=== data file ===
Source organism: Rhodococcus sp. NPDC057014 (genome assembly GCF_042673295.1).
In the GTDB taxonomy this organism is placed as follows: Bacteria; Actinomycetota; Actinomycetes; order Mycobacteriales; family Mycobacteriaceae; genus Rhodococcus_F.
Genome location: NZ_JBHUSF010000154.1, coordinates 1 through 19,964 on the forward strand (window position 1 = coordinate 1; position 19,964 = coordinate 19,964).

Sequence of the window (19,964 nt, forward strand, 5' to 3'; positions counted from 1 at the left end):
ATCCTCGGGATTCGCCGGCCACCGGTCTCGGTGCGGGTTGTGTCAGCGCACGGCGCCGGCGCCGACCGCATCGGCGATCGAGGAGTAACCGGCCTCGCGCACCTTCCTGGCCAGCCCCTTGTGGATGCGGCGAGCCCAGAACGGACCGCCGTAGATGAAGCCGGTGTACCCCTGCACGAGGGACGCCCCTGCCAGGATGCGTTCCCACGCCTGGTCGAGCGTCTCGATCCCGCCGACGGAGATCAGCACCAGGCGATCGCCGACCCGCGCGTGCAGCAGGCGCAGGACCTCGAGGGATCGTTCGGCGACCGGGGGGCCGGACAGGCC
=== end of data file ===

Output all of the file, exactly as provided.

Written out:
Source organism: Rhodococcus sp. NPDC057014 (genome assembly GCF_042673295.1).
In the GTDB taxonomy this organism is placed as follows: Bacteria; Actinomycetota; Actinomycetes; order Mycobacteriales; family Mycobacteriaceae; genus Rhodococcus_F.
Genome location: NZ_JBHUSF010000154.1, coordinates 1 through 19,964 on the forward strand (window position 1 = coordinate 1; position 19,964 = coordinate 19,964).

Sequence of the window (19,964 nt, forward strand, 5' to 3'; positions counted from 1 at the left end):
ATCCTCGGGATTCGCCGGCCACCGGTCTCGGTGCGGGTTGTGTCAGCGCACGGCGCCGGCGCCGACCGCATCGGCGATCGAGGAGTAACCGGCCTCGCGCACCTTCCTGGCCAGCCCCTTGTGGATGCGGCGAGCCCAGAACGGACCGCCGTAGATGAAGCCGGTGTACCCCTGCACGAGGGACGCCCCTGCCAGGATGCGTTCCCACGCCTGGTCGAGCGTCTCGATCCCGCCGACGGAGATCAGCACCAGGCGATCGCCGACCCGCGCGTGCAGCAGGCGCAGGACCTCGAGGGATCGTTCGGCGACCGGGGGGCCGGACAGGCC